Editors help writers develop, shape and rewrite stories. They have a deep understanding of storytelling, narrative and grammar. They consider the expectation of the audience, the publication’s style, legibility and length. If you are an editor or want to become one, you probably already have the skills to write a good resume. But you know that copy can always get better, so check out some of Resume Now’s tips below to improve your resume and get that next awesome job.Let’s start with three different formats of a standard resume:
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Job Duties of Editors
An editor plays a crucial role creating content. Whether it is work that is published in newspapers, books, magazines, or on any other type of commercial or marketing product like billboards or websites, editors are absolutely critical to correctly communicating what needs to be said. They should have excellent writing capacity, think creatively, and have strong knowledge of the language they are editing.
Some essential duties of editors include:
Proofread, rewrite and edit.
Read content thoroughly, including correcting grammatical, punctuation and spelling errors.
Maintain publication standards to internal and external expectations.
Research subject matter and verify citations.
Stamp out plagiarism.
Hire writers, reporters and other media employees.
Meet tight deadlines and budget requirements.
Coordinate with photographers, designers and writers.
Manage other editors.
Median Salaries of Editors
According to the U.S Bureau of Labor Statistics, the annual mean wage of an editor in the United States starts at $67,880 and rises to $89,480. Most editors work full time in offices, some remotely.
Top Skills for Editors
Editors need a wide range of skills to help them improve content copy. They include:
- Innovative thinking: Managing editors in particular need to push their staff toward innovative ideas, interesting takes and compelling stories.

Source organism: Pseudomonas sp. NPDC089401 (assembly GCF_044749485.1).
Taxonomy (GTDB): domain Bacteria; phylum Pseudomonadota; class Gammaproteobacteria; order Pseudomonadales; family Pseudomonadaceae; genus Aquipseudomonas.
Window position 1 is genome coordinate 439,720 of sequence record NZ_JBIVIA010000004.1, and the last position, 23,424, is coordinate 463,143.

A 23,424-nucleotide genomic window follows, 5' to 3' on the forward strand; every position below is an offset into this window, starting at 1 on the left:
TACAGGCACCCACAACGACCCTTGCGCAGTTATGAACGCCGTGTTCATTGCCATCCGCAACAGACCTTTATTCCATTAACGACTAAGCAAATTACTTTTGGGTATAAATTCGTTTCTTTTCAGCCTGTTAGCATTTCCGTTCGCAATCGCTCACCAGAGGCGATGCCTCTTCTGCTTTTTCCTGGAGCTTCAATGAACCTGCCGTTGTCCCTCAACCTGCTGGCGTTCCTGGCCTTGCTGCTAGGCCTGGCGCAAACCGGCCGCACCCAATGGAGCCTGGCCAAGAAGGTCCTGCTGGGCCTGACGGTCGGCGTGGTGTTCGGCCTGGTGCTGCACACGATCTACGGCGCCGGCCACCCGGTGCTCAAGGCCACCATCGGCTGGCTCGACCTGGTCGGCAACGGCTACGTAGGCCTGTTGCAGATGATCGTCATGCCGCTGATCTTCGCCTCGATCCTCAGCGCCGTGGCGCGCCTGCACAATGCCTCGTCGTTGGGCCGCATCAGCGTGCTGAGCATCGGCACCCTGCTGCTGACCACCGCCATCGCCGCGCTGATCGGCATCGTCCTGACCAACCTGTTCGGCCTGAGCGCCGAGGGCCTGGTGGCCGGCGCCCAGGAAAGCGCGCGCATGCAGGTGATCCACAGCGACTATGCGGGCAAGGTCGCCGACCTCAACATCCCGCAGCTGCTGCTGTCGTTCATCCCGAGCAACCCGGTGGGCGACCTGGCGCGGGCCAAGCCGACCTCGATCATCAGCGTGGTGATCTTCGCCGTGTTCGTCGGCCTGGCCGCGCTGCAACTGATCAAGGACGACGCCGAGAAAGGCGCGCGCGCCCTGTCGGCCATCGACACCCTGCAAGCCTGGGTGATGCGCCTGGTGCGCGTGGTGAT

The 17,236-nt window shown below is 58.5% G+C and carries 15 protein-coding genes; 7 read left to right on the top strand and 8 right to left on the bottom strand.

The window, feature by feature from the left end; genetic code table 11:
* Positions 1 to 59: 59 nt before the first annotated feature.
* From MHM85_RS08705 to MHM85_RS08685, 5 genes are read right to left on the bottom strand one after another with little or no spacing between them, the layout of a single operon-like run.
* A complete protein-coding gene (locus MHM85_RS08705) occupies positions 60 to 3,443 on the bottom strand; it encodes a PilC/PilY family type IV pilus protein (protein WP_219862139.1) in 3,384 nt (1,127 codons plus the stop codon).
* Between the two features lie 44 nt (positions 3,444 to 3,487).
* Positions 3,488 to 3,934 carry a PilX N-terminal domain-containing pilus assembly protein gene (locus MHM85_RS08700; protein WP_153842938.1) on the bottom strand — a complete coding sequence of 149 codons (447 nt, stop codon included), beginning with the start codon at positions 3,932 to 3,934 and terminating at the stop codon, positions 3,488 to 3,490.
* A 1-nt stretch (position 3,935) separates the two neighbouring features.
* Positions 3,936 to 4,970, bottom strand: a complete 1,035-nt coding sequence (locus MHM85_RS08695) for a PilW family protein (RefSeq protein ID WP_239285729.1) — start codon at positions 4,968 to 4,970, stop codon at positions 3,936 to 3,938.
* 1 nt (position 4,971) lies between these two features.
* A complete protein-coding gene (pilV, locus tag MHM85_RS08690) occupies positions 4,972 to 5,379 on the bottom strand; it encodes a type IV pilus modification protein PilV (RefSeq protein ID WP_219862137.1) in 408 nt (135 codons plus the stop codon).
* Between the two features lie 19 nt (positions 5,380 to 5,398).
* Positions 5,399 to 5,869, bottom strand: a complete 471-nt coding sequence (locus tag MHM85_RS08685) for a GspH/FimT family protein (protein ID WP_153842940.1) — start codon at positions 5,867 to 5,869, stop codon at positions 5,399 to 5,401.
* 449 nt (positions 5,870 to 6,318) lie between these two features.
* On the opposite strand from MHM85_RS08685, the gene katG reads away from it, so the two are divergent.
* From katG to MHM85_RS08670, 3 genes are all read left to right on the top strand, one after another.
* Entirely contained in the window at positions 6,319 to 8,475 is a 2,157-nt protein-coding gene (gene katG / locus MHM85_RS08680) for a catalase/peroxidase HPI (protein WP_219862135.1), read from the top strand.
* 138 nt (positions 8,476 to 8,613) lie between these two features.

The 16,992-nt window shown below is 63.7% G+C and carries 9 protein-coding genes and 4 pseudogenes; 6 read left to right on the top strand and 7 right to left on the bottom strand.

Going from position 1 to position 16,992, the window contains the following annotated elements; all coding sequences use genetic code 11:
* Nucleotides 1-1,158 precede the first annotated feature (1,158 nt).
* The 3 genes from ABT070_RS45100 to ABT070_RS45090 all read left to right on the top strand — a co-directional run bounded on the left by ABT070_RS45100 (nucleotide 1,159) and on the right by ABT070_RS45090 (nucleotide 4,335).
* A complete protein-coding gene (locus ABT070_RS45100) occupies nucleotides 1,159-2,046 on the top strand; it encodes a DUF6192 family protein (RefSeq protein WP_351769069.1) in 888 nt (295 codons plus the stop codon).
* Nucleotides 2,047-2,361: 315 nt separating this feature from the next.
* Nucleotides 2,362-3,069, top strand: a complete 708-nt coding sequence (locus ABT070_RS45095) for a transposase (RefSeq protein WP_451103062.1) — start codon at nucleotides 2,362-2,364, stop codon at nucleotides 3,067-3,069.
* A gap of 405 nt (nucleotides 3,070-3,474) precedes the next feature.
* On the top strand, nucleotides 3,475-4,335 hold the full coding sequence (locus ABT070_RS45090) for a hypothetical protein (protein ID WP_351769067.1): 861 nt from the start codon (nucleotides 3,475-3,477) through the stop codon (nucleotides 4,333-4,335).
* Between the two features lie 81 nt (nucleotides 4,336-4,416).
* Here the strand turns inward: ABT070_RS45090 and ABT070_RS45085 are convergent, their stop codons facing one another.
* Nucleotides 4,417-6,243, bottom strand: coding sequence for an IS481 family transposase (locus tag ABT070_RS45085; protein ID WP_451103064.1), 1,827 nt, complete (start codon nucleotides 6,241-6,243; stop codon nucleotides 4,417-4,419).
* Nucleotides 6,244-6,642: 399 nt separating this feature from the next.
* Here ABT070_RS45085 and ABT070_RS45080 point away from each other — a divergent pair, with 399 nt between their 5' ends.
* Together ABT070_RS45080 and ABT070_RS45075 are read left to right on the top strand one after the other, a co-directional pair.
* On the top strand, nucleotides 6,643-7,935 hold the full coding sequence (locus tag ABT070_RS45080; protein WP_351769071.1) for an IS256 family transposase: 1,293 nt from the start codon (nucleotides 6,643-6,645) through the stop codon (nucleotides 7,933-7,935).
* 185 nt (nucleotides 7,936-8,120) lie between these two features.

- Good judgement: Reviewing content daily requires a keen understanding of what is right for one type of content over another. For example, a first-person narrative is not conducive to finding the truth of a crime when a reporter is writing an article that likely includes multiple people or the larger community.
- Quick and accurate researching: A writer must conduct research on every topic to find the most authentic information, often doing it under hard deadlines. For example, news editors sometimes analyze works of over 1,500 words in less than an hour that must be wholly correct and pass strict legal muster.
- Marketing: Editors must understand the needs of readers before publishing content and that includes the ability to discern how to best attract readers. Even if the content is an academic paper, a fiction or nonfiction book, or a business deal, they help create work that is not only fun and easy to read but is also compelling. In other words, they help their customers build arguments that make people want to read an article, buy a book, or go see a movie.
- Collaborative: Editors must establish good working relationships with their clients in order to continue to work. The editorial industry can be a close-knit community and the more people that like you and your work, the more likely you are to have a job for a long time.
- Technical proficiency: Editors must be proficient with computers or other electronic equipment for publishing, including using all types of software to edit content and stay connected with writers.
- Responsible: They are often the adults in the room of all other adults. Editors must be punctual, should finish content within specific timeframes, and maintain all editorial standards.
Educational Requirements for Editors